Are Your Cap-Weighted ETFs Leaders Or Laggards?

by on July 13, 2010 | ETFs Mentioned:

The rapid growth of the ETF industry in recent years has altered the investment landscape in more ways than one. The low expense ratios offered by most exchange-traded products have brought increased scrutiny on active managers and called into question their ability to add value to client portfolios. The immediate diversification offered by a basket of securities has caused some to shift away from the complex research associated with individual stock picking towards more macro analysis required for tactical strategies. And as indexes have evolved from hypothetical measures of performance to essentially investable assets, the methodologies utilized in the construction and maintenance of benchmarks have become increasingly important to investors [see our database of ETF indexes].

The first generation of equity ETFs was dominated by market capitalization-weighted strategies, a methodology that involves assigning a weight to each component based on the total value of its equity. Most of the assets in equity ETFs can still be found in cap-weighted funds, but that strategy is no longer the only game in town. In recent years, a number of alternative weighting strategies have become popular with investors, including:

  • Equal Weighting: An equal-weighted index holds an equal dollar amount of each of the component companies. This technique requires regular rebalancing because the value of stocks shift, causing a change in the security’s individual weighting.
  • Earnings Weighting: This methodology determines the appropriate asset allocation based off of a company’s reported earnings. Companies with higher earnings will have higher weightings in the index. The technique may have a tendency to be heavy in value stocks, avoiding companies with negative earnings (many growth companies have negative earnings).
  • Dividend Weighting: Like the earnings-weighed index, this strategy gives its highest allocation to the security that has paid out the highest cash dividends. There are a number of potential advantages to this strategy, including an avoidance of firms that engage in “cooking the books.”
  • Revenue Weighting: This strategy involves weighting each component by top-line revenue, a technique that overweights low price-to-revenue companies and underweights companies with a high price-to-revenue ratio [see Revenue-Weighting: A New Twist On An Old Drink].

With the first half of 2010 in the books, we take a look back to see which of these strategies have performed the best through the first two quarters of the year. Two words of caution; first, while the components of the ETFs profiled are generally very similar, they won’t always be identical. As such, the weighting methodology isn’t the only variable (although it is definitely the primary difference within each group below). Second, the tables show results over a six-month period, a time frame that isn’t long enough to draw any definitive results. Still, the results are very interesting, and demonstrate that a tweak to weighting methodologies can have a material impact on bottom line returns.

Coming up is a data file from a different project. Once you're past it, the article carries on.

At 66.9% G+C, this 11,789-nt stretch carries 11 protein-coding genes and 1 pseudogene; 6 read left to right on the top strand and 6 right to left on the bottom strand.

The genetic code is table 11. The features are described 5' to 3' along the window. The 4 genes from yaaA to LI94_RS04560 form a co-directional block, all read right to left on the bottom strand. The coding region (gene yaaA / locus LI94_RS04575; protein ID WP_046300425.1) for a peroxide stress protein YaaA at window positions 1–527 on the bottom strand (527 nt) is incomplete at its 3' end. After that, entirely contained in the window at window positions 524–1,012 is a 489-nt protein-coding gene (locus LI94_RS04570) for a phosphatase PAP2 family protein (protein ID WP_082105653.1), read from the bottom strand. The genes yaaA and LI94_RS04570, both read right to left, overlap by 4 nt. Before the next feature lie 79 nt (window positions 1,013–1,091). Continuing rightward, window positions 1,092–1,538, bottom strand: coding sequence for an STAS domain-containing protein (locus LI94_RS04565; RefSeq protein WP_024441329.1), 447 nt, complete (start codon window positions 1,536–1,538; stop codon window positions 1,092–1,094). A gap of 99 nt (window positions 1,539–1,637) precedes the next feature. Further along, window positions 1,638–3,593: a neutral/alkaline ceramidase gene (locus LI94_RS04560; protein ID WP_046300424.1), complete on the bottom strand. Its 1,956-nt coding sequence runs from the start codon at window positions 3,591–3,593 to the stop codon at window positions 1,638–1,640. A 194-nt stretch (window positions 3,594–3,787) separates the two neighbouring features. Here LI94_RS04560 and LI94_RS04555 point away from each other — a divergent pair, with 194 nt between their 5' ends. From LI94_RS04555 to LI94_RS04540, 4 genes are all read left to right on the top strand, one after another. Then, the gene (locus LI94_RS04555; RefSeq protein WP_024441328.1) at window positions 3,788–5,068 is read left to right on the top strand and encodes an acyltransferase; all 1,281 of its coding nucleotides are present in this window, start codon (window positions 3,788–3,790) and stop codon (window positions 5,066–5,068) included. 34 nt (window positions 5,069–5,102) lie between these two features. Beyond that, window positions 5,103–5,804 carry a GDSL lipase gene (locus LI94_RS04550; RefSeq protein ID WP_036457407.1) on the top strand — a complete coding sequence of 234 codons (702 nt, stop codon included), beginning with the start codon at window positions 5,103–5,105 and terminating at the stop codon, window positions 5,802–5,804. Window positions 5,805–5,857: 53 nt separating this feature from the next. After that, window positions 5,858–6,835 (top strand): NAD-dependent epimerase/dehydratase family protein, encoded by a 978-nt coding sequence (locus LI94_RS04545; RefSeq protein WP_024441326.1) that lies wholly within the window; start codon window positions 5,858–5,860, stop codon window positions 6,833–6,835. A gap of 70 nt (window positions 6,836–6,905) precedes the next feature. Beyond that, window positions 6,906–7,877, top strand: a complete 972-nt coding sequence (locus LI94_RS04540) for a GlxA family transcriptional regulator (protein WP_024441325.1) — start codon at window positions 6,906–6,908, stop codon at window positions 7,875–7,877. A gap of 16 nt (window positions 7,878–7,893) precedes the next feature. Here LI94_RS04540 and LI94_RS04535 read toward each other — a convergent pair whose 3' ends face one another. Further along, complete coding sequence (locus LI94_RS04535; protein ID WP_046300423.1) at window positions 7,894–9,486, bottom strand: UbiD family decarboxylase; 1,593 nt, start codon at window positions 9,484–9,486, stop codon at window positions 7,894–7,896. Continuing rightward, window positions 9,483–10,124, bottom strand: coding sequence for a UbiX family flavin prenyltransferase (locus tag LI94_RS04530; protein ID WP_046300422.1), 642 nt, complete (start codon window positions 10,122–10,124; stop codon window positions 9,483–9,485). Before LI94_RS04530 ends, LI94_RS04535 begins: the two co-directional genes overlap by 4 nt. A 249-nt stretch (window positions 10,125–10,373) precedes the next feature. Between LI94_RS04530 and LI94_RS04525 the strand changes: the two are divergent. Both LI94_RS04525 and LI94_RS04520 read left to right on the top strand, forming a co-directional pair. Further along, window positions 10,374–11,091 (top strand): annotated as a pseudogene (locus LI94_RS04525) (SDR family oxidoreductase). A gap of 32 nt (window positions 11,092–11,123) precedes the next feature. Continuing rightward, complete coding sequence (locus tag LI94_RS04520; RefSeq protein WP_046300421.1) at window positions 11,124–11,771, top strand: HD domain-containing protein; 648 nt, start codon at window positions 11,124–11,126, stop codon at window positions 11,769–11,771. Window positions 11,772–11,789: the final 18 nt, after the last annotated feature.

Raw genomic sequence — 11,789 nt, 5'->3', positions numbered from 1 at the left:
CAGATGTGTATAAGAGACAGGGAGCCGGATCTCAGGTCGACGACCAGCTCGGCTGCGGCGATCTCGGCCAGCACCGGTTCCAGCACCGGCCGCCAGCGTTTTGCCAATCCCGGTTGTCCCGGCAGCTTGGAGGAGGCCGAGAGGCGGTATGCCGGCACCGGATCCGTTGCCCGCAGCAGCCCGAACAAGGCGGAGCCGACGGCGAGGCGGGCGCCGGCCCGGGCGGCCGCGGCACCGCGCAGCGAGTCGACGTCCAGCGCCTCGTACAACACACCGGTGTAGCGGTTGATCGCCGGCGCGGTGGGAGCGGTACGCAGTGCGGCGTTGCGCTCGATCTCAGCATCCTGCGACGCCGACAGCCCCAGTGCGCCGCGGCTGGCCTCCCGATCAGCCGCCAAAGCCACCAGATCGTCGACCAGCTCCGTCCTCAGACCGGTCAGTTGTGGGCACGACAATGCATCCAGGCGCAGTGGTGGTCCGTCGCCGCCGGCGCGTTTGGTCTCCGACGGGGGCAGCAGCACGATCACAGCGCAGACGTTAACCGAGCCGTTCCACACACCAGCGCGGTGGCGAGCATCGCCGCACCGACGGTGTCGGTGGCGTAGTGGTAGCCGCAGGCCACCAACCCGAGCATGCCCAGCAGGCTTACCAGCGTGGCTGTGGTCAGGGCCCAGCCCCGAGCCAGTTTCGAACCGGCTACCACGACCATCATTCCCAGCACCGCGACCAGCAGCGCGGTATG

Large Cap Equities

Considering that SPY is the largest ETF by total assets, it isn’t surprising that there have been a number of “spin off” funds that hold similar components but utilize different weighting strategies [see Nine Alternatives To SPY]. But it has lagged behind other large cap funds with similar holdings but different weighting methodologies through the first half of the year:

Ticker ETF Methodology 1H ’10 Return
RSP Rydex S&P Equal Weight ETF Equal -4.4%
RWL RevenueShares Large Cap Fund Revenue -5.8%
DLN WisdomTree LargeCap Dividend Fund Dividends -6.0%
EPS WisdomTree Earnings 500 Fund Earnings -6.7%
SPY State Street SPDR S&P 500 Fund Market Cap -6.9%
All returns as of 6/30/2010

The winner: None of these ETFs has delivered particularly impressive returns, but the equal-weighted index has not experienced as rough of a beating year-to-date.

Mid Cap Equities

An equal-weighted ETF is not offered in the mid cap equities though there are a number of ETFs offering mid cap exposure. Each of these ETFs offers exposure to mid cap equities, with the primary difference being the methodology utilized to determine individual weightings.

Ticker ETF Methodology 1H ’10 Return
DON WisdomTree MidCap Dividend Fund Dividends -0.6%
EZM WisdomTree MidCap Earnings Fund Earnings -0.9%
IJH iShares S&P MidCap 400 Index Fund Market Cap -1.5%
RWK RevenueShares Mid Cap Fund Revenue -4.4%
All returns as of 6/30/2010

The winner: Again, the market cap-weighted ETF lagged behind other strategies, as dividend weighting and earnings weighting were the most effective strategies among mid cap ETFs.

Small Cap Equities

Small cap equities have been among the best performers of the year, but not all funds have turned in equivalent performances:

Ticker ETF Methodology YTD Return
DES WisdomTree SmallCap Dividend Fund Dividends 2.8%
IJR iShares S&P SmallCap 600 Index Fund Market Cap -0.9%
EES WisdomTree SmallCap Earnings Fund Earnings -1.0%
RWJ RevenueShares SmallCap Fund Revenue -1.8%
All returns as of 6/30/2010

The winner: The dividend-weighted ETF blew the other methodologies out of the water, claiming bragging rights as the only small cap fund to finish the second quarter in positive territory for the year.


Market cap weighting is the most widely known and used technique in constructing equity indexes. But many investors have embraced alternatives to cap-weighting, adopting strategies that use other fundamental factors to determine the allocation given to individual holdings. As demonstrated above, the choice of weighting methodology can have a pretty big impact on bottom line returns, and can sometimes be the difference between positive and negative territory.

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Disclosure: No positions at time of writing.